When I say that these are the “best” books I’ve read, I don’t mean that they are the most aesthetically pleasing or the most difficult to read. Some of them are purely entertaining and others are more literary. What I mean by this list is that they touched me and I liked them. I suppose I should try to articulate that more clearly, but I won’t. This list includes fiction, non-fiction, and children’s books.
- Watership Down by Richard Adams
- The Divine Comedy by Dante Alighieri
- The Blind Assassin by Margaret Atwood
- Pride and Prejudice by Jane Austen
- The Elegance of the Hedgehog by Muriel Barbery
- Rebecca’s Tale by Sally Beauman
- Little Big Man by Thomas Berger
- Corelli’s Mandolin by George de Bernieres
- The Velveteen Rabbit by Margery Williams Bianco
- March by Geraldine Brooks
- The Good Earth by Pearl S. Buck
- Quiet: The Power of Introverts in a World That Can’t Stop Talking by Susan Cain
- My Antonia by Willa Cather
- Ramona and Her Father by Beverly Cleary
- The Power of One by Bryce Courtenay
- The Green Years by A. J. Cronin
- The Hours by Michael Cunningham
- The Witches by Roald Dahl
- Slouching Towards Bethlehem by Joan Didion
- An American Tragedy by Theodore Dreiser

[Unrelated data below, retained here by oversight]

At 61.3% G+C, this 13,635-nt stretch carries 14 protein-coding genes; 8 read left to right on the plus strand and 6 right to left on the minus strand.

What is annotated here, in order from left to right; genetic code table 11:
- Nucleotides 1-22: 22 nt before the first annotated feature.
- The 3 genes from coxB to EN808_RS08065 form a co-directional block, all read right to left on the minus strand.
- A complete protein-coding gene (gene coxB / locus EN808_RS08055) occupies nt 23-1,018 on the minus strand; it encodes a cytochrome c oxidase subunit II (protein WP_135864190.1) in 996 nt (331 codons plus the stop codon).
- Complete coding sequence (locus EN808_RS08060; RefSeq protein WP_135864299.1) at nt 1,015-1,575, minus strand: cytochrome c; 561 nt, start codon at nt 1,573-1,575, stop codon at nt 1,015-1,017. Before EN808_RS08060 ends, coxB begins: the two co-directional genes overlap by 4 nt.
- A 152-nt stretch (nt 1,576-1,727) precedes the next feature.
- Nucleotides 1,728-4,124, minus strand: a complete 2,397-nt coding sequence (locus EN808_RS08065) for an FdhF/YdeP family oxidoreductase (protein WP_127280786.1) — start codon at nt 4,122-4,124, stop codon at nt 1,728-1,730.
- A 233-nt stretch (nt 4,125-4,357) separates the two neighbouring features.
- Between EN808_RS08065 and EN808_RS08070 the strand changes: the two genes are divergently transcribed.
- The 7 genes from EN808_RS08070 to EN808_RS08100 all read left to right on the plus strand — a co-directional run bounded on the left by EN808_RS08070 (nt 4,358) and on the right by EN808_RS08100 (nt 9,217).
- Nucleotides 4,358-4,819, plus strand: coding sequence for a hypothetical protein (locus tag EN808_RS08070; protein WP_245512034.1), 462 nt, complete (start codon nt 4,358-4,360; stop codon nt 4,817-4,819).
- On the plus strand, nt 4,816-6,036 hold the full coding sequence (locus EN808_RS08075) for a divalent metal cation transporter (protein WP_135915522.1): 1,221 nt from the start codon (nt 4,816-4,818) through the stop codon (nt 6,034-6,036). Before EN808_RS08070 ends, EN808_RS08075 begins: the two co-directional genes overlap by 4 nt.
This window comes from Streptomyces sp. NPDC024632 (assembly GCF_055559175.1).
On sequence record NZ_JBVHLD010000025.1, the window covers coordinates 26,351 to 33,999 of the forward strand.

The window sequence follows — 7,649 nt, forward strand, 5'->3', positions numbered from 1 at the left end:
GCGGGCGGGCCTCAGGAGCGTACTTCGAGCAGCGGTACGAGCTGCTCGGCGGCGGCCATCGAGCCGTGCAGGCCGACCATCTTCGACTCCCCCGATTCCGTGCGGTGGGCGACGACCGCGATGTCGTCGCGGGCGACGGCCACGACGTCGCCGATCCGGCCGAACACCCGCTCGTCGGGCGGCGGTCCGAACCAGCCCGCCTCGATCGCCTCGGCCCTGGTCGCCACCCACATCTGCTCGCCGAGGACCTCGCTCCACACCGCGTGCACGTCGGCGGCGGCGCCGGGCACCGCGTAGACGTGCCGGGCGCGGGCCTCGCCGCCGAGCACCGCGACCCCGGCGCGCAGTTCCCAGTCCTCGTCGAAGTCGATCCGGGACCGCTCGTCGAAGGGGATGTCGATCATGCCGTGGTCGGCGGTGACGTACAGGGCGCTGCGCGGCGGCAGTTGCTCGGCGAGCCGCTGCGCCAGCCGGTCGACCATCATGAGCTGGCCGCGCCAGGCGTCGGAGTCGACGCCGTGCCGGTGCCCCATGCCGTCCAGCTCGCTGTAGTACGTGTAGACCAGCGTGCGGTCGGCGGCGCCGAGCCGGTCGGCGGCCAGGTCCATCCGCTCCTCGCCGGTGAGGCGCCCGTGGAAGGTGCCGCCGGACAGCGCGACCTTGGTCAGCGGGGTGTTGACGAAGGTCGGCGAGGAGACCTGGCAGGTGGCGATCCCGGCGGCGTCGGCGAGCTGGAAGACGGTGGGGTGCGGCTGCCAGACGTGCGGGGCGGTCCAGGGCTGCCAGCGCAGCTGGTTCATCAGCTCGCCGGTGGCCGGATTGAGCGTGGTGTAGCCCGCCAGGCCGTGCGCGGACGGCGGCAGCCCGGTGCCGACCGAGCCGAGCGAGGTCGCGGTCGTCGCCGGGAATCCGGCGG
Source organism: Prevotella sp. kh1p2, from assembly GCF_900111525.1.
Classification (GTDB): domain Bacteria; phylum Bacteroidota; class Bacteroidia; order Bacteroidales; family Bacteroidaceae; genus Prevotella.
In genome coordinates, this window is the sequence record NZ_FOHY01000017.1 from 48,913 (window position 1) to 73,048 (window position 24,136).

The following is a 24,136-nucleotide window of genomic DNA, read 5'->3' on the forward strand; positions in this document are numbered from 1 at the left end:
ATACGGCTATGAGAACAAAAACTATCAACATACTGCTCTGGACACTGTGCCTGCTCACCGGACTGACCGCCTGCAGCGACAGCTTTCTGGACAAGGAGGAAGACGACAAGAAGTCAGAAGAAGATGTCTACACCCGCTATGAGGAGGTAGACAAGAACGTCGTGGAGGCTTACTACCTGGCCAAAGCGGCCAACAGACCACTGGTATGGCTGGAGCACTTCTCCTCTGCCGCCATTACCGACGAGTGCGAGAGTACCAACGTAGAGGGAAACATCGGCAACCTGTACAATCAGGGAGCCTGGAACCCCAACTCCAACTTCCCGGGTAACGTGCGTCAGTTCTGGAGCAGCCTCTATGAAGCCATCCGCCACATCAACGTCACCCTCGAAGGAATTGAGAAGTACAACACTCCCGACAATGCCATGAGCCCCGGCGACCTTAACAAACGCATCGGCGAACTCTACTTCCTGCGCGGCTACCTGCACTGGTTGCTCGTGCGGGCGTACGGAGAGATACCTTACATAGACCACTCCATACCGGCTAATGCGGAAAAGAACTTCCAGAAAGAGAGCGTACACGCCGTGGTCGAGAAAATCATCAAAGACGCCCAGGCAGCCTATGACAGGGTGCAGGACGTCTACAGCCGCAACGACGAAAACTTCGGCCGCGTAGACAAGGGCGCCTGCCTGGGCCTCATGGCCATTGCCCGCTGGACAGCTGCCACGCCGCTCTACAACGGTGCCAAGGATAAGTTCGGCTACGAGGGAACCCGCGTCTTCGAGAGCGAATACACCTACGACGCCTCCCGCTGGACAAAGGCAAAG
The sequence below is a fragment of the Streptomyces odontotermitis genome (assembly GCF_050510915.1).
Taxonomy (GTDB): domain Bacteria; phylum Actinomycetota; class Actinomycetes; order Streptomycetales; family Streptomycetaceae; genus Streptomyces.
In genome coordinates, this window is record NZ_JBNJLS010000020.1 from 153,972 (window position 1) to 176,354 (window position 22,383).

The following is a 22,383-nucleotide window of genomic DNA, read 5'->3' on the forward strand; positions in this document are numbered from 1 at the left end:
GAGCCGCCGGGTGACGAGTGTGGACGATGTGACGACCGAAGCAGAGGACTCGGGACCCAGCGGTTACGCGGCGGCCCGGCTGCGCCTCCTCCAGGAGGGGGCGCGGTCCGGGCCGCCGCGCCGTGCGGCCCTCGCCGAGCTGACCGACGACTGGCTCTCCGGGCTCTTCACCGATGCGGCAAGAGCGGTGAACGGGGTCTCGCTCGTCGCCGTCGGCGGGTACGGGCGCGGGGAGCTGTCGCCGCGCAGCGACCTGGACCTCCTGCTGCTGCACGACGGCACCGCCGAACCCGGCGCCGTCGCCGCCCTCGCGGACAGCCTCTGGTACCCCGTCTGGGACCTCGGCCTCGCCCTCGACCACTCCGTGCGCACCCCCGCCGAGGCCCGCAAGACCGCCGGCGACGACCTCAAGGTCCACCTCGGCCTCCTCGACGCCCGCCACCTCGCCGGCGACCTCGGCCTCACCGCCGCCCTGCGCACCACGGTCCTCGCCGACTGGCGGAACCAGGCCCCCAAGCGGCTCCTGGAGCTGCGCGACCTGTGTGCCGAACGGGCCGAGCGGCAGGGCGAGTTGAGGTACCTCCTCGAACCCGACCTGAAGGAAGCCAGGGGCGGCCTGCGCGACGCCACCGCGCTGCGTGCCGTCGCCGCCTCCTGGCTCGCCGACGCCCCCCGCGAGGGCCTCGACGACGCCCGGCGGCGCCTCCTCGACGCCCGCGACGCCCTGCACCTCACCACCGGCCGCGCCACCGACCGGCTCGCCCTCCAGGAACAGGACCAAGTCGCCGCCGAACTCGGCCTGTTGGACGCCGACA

- Rebecca by Daphne Du Maurier
- Waiting for Snow in Havana: Confessions of a Cuban Boy by Carlos Eire
- Middlemarch by George Eliot (Three posts: Part 1, Part 2, Part 3)
- Invisible Man by Ralph Ellison
- Peace Like a River by Leif Enger
- The Spirit Catches You and You Fall Down by Anne Fadiman
- Absalom, Absalom! by William Faulkner
- The Diary of a Young Girl by Anne Frank
- The Feminine Mystique by Betty Friedan
- One Hundred Years of Solitude by Gabriel Garcia Marquez
- Bee Season by Myla Goldberg
- Memoirs of a Geisha by Arthur Golden
- Snow Falling on Cedars by David Guterson
- Mrs. Kimble by Jennifer Haigh
- The Goose Girl by Shannon Hale
- Tess of the D’urbervilles by Thomas Hardy
- A Farewell to Arms by Ernest Hemingway
- A Moveable Feast by Ernest Hemingway
- The Kite Runner by Khaled Hosseini
- A Modern Instance by William Dean Howells
- A Prayer for Owen Meany by John Irving
- Broken For You by Stephanie Kallos
- A Girl Named Zippy by Haven Kimmel
- View From Saturday by E. L. Konigsburg
- The Historian by Elizabeth Kostova
- The Namesake by Jhumpa Lahiri
- Quicksand by Nella Larsen
- Understanding the Borderline Mother by Christine Ann Lawson
- To Kill a Mockingbird by Harper Lee
- Number the Stars by Lois Lowry
- Unbowed: A Memoir by Wangari Maathai
- Christy by Catherine Marshall
- Life of Pi by Yann Martel
- Boy’s Life by Robert R. McCammon
- Let the Great World Spin by Colum McCann
- The Road by Cormac McCarthy
- Angela’s Ashes by Frank McCourt
- Atonement by Ian McEwan
- Lonesome Dove by Larry McMurtry
- Liars and Saints by Maile Meloy
- Moby Dick by Herman Melville
- Gone With the Wind by Margaret Mitchell
- Reading Lolita in Tehran by Azar Nafisi
- Mama Day by Gloria Naylor
- Suite Francaise by Irene Nemirovsky
- Blonde by Joyce Carol Oates
- The Country Girls Trilogy and Epilogue by Edna O’Brien
- Cinderella Ate My Daughter by Peggy Orenstein
- Goodbye, I Love You by Carol Lynn Pearson
- A Child Called “It” by Dave Pelzer